a1 Centre for Nutrition and Food Safety, School of Biomedical and Life Sciences, University of Surrey, Guildford GU2 7XH, UK
Vitamin C (ascorbic acid) is an essential nutrient that is involved in a number of cellular processes. However, unlike most mammals, man is unable to synthesize vitamin C and it must therefore be acquired from the diet. Absorption of vitamin C is achieved by two transporters, SVCT1 and SVCT2, recently cloned from rat and human kidney. SVCT1 is thought to be the predominant transporter in the intestine. Vitamin C supplements are increasingly common, thus contributing to an increased dietary load, and therefore the aim of the present study was to investigate the effect of high doses of ascorbic acid on SVCT1 expression. Using the Caco-2 TC7 cell model of small intestinal enterocytes, we measured the effects of ascorbic acid (4·5 mg/ml culture medium) on L-[14C]ascorbic acid uptake and SVCT1 expression (determined by reverse transcription-polymerase chain reaction). Ascorbic acid uptake was decreased significantly in Caco-2 TC7 cells exposed to ascorbate for 24 h (-50 %, P<0·0005). Expression of SVCT1 was also significantly reduced by exposure to elevated levels of ascorbate for 24 h (-77 %, P<0·005). Taken together these results suggest that high-dose supplements might not be the most efficient way of increasing the body pool of vitamin C.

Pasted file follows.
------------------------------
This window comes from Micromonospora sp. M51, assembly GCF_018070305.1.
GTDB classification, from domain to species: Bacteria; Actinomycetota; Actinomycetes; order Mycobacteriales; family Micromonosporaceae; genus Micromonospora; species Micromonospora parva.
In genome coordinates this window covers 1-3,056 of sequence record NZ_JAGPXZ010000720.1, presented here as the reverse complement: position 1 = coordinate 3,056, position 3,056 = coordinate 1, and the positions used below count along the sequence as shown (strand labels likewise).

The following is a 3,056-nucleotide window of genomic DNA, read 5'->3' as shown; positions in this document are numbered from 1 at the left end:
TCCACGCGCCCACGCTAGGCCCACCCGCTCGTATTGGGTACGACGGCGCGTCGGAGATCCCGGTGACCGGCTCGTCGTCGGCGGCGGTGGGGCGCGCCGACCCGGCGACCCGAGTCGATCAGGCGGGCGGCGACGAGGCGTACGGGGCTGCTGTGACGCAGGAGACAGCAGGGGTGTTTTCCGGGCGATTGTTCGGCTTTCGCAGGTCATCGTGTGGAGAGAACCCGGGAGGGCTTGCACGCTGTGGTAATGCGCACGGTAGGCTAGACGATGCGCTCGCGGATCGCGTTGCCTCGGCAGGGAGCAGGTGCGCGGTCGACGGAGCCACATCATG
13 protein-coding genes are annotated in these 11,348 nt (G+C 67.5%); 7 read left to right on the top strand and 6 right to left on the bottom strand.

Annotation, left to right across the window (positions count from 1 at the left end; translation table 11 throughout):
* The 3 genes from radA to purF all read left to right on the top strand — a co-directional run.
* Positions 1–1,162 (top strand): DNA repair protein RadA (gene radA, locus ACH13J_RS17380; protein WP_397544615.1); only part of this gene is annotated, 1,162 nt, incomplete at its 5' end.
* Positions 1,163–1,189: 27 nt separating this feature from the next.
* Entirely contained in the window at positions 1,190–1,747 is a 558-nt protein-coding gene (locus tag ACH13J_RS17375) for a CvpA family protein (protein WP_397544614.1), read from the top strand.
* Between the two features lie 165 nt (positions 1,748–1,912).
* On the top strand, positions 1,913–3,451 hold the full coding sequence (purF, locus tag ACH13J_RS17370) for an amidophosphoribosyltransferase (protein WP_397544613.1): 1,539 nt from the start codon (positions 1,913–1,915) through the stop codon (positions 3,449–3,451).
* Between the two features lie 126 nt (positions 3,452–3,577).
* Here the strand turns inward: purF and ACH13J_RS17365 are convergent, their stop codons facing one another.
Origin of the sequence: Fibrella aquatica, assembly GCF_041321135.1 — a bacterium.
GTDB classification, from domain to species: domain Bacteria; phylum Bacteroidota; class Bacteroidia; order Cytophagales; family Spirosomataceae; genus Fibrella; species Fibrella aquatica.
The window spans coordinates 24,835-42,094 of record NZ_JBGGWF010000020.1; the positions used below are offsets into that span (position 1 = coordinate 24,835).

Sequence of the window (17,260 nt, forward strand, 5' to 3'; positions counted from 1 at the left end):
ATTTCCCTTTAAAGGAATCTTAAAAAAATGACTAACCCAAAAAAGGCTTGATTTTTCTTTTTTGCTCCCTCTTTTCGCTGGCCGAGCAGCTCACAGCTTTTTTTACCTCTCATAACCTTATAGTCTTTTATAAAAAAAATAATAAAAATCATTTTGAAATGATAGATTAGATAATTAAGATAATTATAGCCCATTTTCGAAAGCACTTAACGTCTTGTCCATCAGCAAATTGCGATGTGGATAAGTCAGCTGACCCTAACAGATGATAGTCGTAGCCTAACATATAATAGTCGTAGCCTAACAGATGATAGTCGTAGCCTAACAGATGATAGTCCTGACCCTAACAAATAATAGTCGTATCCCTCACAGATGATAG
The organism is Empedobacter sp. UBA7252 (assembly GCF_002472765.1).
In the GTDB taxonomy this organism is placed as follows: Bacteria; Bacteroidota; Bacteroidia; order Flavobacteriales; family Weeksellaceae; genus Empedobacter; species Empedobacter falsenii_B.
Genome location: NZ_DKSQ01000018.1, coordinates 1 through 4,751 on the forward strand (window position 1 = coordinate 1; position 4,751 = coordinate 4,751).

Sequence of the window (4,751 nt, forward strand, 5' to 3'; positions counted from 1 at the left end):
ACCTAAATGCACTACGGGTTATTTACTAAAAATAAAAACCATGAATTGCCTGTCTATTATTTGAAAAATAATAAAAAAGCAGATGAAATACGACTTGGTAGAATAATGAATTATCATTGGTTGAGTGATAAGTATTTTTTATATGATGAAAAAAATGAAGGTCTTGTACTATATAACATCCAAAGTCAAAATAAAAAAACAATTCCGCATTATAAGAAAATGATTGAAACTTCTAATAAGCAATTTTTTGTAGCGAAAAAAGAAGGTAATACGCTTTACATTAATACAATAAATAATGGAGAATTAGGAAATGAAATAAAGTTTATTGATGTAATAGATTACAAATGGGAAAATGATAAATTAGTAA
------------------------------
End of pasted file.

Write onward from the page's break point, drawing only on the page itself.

(Received April 30 2001)
(Revised July 24 2001)
(Accepted October 04 2001)